NJ man wanted to get arrested for robbery so he could get drug treatment, cops say
NORTH PLAINFIELD — A Plainfield man arrested last week at a Route 22 bank in this borough told police he wanted to get hauled to jail so that he could get treatment for his drug addiction.
Troy Crane, 56, was charged with third-degree uttering a forged document and third-degree creating a false public alarm after he first tried to cash a forged check and then returned shortly thereafter to tell a bank employee that he “needed money” and he would “attempt to rob this place,” police said.
After the employee gave Crane the money, he quietly sat down in a chair and waited, police said. After a while, he reportedly asked the employee “How long will the cops take to get here?”
The arrest was announced Monday by the Somerset County Prosecutor's Office, which did not disclose Crane's supposed motive: He was seeking drug treatment.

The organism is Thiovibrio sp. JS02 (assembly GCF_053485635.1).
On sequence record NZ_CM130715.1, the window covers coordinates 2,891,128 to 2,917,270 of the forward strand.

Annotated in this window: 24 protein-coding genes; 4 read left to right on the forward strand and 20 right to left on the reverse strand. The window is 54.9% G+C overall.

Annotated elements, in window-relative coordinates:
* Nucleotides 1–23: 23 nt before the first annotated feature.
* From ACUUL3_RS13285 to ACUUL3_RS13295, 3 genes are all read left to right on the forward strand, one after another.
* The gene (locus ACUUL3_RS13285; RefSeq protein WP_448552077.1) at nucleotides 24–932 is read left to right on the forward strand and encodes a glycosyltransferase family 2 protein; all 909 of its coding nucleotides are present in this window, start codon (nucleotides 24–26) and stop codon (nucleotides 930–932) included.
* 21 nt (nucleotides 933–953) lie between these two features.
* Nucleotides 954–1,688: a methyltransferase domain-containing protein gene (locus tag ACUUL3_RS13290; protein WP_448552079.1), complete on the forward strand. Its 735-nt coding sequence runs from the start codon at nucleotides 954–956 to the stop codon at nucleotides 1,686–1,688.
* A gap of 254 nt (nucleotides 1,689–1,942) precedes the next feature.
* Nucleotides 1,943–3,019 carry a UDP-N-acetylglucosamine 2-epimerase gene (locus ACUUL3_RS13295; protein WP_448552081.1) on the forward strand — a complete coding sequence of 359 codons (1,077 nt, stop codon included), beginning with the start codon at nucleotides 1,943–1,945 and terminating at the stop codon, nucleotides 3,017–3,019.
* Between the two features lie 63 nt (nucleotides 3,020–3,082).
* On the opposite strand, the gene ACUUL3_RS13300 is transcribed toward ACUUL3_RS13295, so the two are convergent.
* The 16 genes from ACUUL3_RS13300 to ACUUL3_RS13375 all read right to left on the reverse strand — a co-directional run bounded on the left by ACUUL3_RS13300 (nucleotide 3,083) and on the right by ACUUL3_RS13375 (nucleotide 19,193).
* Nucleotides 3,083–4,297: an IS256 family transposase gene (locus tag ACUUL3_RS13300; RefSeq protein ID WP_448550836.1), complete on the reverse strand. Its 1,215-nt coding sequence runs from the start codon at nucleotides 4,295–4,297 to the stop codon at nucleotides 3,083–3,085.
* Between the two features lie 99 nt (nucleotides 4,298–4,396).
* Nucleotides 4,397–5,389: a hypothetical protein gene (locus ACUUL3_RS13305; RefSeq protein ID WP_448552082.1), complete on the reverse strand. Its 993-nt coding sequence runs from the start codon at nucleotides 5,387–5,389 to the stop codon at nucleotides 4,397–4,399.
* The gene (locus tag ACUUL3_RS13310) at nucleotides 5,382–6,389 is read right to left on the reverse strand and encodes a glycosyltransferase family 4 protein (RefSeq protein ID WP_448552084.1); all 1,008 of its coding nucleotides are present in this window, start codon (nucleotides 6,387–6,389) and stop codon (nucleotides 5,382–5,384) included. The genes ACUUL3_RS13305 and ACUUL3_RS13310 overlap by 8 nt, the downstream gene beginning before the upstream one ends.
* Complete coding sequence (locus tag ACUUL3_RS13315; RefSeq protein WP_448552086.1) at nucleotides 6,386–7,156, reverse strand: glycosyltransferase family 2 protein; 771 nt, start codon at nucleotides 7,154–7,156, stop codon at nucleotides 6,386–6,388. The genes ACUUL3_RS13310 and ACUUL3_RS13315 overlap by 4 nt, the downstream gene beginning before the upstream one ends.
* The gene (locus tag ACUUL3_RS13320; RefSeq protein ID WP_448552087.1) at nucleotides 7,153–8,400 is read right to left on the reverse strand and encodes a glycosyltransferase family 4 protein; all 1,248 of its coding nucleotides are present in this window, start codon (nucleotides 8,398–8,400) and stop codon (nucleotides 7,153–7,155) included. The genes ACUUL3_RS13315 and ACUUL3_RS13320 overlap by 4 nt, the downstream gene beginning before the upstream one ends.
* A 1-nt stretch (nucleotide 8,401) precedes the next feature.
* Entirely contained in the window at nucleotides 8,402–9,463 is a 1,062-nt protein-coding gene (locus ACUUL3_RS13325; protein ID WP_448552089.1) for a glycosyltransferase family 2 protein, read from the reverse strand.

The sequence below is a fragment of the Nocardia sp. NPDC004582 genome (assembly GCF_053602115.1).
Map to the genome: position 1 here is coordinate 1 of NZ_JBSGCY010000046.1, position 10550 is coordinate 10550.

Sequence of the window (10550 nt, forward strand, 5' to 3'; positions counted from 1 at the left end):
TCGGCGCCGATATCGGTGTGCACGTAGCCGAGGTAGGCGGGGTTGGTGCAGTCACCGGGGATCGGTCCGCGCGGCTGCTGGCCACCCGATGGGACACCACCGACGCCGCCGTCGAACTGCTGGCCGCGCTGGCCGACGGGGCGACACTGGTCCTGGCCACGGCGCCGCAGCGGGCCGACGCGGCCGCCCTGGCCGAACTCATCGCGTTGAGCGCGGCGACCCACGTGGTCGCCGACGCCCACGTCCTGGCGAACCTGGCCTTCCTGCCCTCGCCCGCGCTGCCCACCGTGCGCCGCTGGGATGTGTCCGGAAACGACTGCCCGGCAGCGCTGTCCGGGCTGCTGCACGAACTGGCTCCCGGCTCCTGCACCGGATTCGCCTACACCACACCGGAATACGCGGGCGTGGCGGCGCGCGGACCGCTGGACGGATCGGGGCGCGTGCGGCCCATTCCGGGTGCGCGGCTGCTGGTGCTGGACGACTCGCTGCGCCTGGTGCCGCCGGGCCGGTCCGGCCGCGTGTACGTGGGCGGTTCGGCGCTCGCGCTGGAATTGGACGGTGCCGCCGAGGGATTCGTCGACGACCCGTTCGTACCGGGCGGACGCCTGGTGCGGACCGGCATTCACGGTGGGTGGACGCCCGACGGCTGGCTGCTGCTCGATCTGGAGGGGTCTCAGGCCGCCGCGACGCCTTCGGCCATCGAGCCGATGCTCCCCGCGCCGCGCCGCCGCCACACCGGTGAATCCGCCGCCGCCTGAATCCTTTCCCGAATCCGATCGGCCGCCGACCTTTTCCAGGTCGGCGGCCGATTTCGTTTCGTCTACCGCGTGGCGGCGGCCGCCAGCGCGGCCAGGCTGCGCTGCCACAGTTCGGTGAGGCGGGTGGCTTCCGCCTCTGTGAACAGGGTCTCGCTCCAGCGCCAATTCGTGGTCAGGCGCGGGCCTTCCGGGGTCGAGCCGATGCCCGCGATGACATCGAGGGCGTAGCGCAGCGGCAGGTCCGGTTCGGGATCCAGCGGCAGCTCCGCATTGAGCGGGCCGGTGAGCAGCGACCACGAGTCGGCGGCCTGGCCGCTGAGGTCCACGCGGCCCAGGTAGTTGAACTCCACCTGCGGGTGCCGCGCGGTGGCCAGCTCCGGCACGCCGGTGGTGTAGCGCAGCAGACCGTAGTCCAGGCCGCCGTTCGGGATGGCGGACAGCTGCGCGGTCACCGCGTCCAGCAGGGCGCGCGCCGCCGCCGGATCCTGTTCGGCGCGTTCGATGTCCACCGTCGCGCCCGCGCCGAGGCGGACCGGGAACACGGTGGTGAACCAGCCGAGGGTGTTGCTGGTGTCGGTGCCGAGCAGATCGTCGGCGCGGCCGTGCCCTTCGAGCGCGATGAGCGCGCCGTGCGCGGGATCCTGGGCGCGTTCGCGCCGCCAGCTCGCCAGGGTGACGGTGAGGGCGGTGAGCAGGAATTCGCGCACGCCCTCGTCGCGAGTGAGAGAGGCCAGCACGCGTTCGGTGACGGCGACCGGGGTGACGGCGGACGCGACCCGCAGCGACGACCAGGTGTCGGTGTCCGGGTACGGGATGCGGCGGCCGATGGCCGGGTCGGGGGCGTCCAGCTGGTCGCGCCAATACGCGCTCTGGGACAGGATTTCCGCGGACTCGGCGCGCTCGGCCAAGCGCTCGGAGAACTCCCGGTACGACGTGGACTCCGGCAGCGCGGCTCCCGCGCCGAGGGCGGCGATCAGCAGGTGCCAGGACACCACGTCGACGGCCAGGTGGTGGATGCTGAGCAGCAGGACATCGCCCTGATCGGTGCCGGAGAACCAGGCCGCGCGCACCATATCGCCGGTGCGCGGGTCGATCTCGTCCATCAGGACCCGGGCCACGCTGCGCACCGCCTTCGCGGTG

That statement by Crane was mentioned by police in a criminal affidavit filed in Superior Court in Somerville, of which a copy was obtained and first reported by MyCentralJersey.com.
Police did not say what drug Crane may have been addicted to, but his arrest comes amid a growing heroin epidemic in the state. Last week, prosecutors in two counties told New Jersey 101.5 that overdose deaths have been skyrocketing this year despite increased awareness campaigns.
About 53 percent of inmates entering the state's correctional system have a history of drug and alcohol abuse. The state plans to open a 696-bed licensed drug treatment center at Mid-State Correctional Facility at Fort Dix next year.
The state's mandatory Drug Court system also sends nonviolent offenders to drug treatment instead of jail. Since 2002, 19,554 people have been sentenced through Drug Court, and 4,322 have successfully graduated the program.
Judge Robert Reed set Crane's bail at $15,000 with a 10 percent option.
It was not clear Tuesday whether Crane had an attorney.
Sergio Bichao is deputy digital editor at New Jersey 101.5. Send him news tips: Call 609-438-1015 or email firstname.lastname@example.org.